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Two B.C. family lawyers commit misconduct toward female clients

Cases against family lawyers

Two B.C. family law attorneys have recently faced regulatory hearing panels for committing professional misconduct toward female clients.

In one case, lawyer Marc Andre Scheirer was found on Dec. 13, 2021 to have committed professional misconduct after inviting a female client over to his house to discuss her family law matter, only to change from his business suit into shorts and an unbuttoned shirt, pour himself a martini and sit next to her on the couch with his arm around her back. The client stood up and left.

“With respect to the dishonourable conduct, the respondent (Scheirer) submitted that he was between offices, that this was the only time he had met a client at his home, and that he had the flu and a fractured rib, the pain of which was alleviated by placing his arm on the back of the couch,” stated a Law Society of BC hearing panel in a Nov. 15 disciplinary ruling.

Scheirer said he’s been treated for alcohol dependency and while he stated he was remorseful, circumstantial evidence led the panel to not accept he had “acknowledged his misconduct in a meaningful or sufficient way.”

The panel also found Scheirer failed to “provide the quality of service required of a competent lawyer,” between April 2018 and January 2019.

Scheirer took “no meaningful steps to advance her case. Amongst his failures to provide appropriate service, the respondent did not keep the complainant informed, did not respond to her requests for information, did not respond to her telephone calls, never explained to her that he was unable to proceed with her legal claim as she wished, and did not maintain an appropriate file,” wrote the law society panel.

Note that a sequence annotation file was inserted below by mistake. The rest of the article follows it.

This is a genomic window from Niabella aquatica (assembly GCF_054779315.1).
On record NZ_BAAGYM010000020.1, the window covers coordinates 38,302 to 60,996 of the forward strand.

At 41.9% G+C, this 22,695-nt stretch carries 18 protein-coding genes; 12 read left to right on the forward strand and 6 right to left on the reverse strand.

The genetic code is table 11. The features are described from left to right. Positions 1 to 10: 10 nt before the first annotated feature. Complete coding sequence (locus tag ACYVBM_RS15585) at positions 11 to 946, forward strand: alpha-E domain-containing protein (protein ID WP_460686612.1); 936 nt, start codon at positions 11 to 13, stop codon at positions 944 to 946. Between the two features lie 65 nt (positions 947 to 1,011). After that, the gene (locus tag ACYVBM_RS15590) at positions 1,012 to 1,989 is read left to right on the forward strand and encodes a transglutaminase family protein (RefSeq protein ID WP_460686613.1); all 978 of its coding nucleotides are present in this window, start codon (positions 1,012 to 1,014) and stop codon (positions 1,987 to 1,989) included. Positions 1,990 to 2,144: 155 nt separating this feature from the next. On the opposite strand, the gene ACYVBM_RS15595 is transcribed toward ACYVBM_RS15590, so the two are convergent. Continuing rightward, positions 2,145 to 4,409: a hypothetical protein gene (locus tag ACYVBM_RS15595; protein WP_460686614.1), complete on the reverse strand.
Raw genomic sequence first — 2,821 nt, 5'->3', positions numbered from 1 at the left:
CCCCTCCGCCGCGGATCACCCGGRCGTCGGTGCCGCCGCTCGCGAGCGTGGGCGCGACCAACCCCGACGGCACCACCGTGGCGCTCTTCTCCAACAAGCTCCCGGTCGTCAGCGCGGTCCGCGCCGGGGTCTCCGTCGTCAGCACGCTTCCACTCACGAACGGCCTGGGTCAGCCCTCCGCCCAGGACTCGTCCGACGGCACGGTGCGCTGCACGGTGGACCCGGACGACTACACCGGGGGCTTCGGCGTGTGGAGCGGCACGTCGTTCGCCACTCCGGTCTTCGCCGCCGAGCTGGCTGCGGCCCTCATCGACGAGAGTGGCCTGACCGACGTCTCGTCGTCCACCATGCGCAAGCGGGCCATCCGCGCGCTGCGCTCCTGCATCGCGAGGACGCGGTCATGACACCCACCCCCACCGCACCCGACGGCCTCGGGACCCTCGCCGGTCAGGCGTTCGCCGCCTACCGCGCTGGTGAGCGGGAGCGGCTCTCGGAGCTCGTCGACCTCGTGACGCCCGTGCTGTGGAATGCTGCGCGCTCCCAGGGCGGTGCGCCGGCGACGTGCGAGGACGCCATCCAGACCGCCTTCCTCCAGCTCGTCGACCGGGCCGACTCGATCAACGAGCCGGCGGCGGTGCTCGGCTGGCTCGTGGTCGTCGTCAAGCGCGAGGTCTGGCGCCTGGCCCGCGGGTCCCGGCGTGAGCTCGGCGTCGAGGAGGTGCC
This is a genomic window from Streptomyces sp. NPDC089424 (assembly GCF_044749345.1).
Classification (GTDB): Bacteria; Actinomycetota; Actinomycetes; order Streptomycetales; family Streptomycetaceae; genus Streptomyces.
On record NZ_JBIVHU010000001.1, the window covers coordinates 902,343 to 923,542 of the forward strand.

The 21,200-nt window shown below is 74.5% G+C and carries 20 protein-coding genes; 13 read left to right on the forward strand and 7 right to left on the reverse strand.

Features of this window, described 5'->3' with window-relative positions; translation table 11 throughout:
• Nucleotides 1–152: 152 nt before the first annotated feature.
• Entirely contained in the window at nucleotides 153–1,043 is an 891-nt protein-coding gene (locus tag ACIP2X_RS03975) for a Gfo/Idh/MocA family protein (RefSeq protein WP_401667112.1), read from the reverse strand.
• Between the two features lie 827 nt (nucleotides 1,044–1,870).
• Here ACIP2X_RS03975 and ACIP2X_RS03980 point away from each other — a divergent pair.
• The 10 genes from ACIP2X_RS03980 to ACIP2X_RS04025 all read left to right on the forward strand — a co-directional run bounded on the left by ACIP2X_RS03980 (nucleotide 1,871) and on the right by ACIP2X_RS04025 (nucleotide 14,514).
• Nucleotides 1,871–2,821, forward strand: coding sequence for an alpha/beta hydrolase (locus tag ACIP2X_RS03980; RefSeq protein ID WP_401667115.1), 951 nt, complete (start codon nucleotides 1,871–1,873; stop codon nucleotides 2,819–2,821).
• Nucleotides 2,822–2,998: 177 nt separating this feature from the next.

Scheirer has now been suspended for six months and ordered to pay costs of $24,084.86.

Sexual activity in courthouse condemned by panel

Now facing discipline, in a separate and unrelated citation, is lawyer William James Heflin.

 

 

On Nov. 7, a Law Society of BC hearing panel found Heflin’s admitted actions, while he was engaged in a solicitor-client relationship, “were unwelcome sexual conduct and resulted in adverse consequences” for his female client, who was suffering from stress and anxiety at the time.

Heflin was found to have sexually harassed the client who had retained him in 2017 for a child and spousal support case.

The misconduct surrounds a meeting the two had inside the Victoria courthouse, where some sexual activity — kissing and touching — took place. However, it was argued by Heflin that the activity took place moments after the professional relationship was technically terminated by a Notice of Intention to Act in Person.

After the client filed a complaint with the society, the panel ruled that the client did not expressly consent to the sexual activity with Heflin. As well, there had still been discussion between the two about acting for the client in the future. Furthermore, the activity took place in a courthouse.

“The respondent (Heflin) admitted to expressing an interest in having a sexual relationship with X (the client) while he was still her counsel, he then asked her to sign a Notice of Intention to Act in Person without fully explaining its implications, he then filed the Notice of Intention to Act in Person and mere moments later, he kissed X, while still in the courthouse. Further, X still owed the respondent payment for legal fees,” noted the panel, which disagreed with Heflin that there was no power imbalance.

Heflin is to face a disciplinary hearing in the near future.

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